X is for Xiaolu Guo

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My X is for Xiaolu Guo. 20 Fragments of a Ravenous Youth is the second book I’ve read by this young Chinese author, and the second one where I’ve read it as if written by a man. It’s strange how it affects how you read books when you don’t know who’s written it (ah, Barthes will be having a field day) in the same way as you watch films differently when you don’t know anything about the actors/actresses in it. I for one, am wholeheartedly with Daniel ‘James Bond’ Craig, when he says that he prefers his private life to be kept private.

When I read Shopgirl, I said it was difficult for me to divorce what I knew of Steve Martin, funnyman and Oscars host, from what he was telling me as the writer.

The other book of Xiaolu’s I’ve read is A Concise Chinese-English dictionary for lovers, where part of the joke was that the title is obviously not concise. For both books, the main characters are female, and I was going to applaud the author for managing to express himself in a feminine voice, without reverting to standard male tactics to prove how sensitive they are. Of course, that backfired on me because I didn’t check first.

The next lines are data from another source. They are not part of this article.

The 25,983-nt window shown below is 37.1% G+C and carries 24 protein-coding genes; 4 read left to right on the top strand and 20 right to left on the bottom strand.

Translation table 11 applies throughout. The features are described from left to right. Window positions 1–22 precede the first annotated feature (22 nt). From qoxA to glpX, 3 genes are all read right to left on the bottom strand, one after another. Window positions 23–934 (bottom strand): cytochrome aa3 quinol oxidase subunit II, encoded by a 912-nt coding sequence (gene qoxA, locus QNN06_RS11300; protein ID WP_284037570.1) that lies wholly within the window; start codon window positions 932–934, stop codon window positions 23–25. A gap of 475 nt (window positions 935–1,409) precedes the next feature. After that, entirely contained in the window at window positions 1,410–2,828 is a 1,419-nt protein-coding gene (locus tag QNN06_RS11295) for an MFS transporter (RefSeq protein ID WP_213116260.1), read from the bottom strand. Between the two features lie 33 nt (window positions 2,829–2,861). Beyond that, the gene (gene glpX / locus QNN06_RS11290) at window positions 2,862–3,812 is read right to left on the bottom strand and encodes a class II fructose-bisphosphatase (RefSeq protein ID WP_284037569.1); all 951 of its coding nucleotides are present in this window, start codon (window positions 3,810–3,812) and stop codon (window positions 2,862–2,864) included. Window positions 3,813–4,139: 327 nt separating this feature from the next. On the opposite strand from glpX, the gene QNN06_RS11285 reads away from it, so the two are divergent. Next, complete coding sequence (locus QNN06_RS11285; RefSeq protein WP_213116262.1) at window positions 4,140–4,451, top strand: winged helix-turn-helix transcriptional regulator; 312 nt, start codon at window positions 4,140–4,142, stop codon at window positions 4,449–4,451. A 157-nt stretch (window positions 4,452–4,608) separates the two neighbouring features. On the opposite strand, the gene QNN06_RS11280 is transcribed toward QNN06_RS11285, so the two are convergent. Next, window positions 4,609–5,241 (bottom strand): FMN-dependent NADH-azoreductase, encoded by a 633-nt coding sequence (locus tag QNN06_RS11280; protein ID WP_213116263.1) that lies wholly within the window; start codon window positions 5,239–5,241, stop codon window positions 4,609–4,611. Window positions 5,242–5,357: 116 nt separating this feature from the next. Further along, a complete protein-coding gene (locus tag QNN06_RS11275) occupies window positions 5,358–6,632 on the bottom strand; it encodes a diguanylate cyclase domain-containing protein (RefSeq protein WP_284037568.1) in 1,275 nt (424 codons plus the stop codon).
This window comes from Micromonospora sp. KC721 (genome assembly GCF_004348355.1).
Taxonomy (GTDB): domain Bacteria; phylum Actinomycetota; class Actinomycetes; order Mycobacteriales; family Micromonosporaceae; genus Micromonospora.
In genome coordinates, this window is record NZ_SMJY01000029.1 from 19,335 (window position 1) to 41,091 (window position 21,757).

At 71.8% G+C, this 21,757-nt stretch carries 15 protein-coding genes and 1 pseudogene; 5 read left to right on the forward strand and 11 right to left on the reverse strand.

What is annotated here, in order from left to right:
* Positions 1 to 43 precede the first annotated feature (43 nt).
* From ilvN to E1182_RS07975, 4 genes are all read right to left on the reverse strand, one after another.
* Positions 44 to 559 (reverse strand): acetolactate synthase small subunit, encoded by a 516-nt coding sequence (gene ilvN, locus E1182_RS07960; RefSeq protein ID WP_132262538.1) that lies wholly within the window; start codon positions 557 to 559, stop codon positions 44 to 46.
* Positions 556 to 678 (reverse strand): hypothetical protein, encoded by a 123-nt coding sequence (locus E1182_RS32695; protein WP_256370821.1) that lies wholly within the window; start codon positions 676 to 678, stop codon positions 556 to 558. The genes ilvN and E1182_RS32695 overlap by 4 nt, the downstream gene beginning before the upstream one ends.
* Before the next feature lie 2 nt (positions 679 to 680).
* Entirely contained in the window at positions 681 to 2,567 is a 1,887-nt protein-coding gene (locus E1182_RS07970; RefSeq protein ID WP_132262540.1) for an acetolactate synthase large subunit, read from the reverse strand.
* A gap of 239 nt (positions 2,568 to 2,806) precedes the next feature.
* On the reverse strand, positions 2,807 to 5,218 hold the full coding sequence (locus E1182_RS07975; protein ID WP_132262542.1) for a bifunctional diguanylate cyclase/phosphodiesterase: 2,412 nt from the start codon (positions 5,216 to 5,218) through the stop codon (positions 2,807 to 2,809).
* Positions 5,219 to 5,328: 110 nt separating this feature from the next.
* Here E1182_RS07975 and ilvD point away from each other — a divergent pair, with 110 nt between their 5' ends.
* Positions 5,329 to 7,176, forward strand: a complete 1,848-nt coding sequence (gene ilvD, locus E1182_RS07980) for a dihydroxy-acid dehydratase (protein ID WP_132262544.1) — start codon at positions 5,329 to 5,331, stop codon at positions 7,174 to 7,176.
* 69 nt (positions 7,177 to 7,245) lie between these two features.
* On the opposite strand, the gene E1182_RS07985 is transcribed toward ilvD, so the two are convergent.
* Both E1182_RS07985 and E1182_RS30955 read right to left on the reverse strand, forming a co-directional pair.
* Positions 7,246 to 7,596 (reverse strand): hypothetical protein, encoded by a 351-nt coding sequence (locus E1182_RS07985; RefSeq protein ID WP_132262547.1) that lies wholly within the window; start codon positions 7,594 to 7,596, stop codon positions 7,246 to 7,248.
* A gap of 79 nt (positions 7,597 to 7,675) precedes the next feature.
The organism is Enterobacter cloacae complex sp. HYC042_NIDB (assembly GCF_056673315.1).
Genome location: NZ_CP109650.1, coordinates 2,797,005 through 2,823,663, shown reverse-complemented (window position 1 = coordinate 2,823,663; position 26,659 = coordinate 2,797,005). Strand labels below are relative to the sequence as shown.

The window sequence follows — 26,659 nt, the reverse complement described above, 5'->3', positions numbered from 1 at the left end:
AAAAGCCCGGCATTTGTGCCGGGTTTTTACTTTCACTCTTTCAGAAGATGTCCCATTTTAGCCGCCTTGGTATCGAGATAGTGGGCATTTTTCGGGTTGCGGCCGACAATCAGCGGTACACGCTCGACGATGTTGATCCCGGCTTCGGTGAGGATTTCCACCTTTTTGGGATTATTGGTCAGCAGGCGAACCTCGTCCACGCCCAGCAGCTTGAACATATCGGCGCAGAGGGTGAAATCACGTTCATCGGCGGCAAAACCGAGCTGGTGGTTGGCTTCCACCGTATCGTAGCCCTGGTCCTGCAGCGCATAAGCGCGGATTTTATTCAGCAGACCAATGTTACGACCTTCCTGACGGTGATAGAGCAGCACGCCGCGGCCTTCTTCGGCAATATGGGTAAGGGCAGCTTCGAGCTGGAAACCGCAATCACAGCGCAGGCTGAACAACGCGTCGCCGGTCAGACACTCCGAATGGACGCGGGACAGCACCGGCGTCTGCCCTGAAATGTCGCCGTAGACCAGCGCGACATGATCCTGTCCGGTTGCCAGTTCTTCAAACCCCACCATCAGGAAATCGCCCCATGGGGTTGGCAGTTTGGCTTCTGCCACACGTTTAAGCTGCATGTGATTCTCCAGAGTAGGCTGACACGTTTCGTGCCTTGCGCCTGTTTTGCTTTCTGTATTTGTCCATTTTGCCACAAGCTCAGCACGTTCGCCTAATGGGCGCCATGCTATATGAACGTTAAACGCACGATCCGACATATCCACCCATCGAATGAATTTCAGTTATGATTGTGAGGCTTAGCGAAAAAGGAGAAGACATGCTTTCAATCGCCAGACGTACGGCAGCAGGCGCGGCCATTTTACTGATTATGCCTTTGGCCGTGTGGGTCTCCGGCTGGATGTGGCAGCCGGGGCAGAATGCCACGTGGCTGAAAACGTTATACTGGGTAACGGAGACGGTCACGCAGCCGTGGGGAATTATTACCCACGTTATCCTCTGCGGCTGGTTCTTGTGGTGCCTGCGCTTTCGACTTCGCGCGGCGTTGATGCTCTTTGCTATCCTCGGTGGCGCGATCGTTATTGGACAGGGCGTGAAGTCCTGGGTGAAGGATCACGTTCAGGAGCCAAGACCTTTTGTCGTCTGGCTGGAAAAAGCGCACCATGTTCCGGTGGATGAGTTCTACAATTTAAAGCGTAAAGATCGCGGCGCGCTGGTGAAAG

Perhaps I should commend her instead on how well she writes as an emotionally detached woman – modern and sometimes shocking in her language, without being needy and dramatic. No Jimmy Choos or Louboutins in sight!

In 20 Fragments of Ravenous Youth, Fenfang moves from her village to Beijing at seventeen. She then writes in snapshots of her life as she encounters boyfriends, cockroaches and menial jobs. It’s written beautifully – it’s stark and startling at times. One episode sees Fenfang visit her parents, and the journey takes her three days and three nights. It’s then that the magnitude of China itself, and Fenfang’s decision to come to Beijing, sinks in properly. I enjoyed that you don’t see every twist and turn, every lights out or first meeting for Fenfang. People come and go without fanfare – just as in real life. At the end of the novel she is ten years older – physically and mentally.

Her time in Beijing has been difficult, but somehow you feel that she is better for it – more fulfilled than she would have been if she’d stayed in the village she grew up in. Incidentally, in the book she describes this as so small it’s not even on the map, but she mentions that it’s home to thousands. It’s the little comments that mark the location out as different, and yet Fenfang wants the ‘shiny’ things in life – just like the rest of us.

I would recommend this to people who enjoy Murakami – it’s definitely the ‘lite’ version, but has the same minimalist feel to it. It’s also really quick to read – this took me a couple of hours on the train to read.

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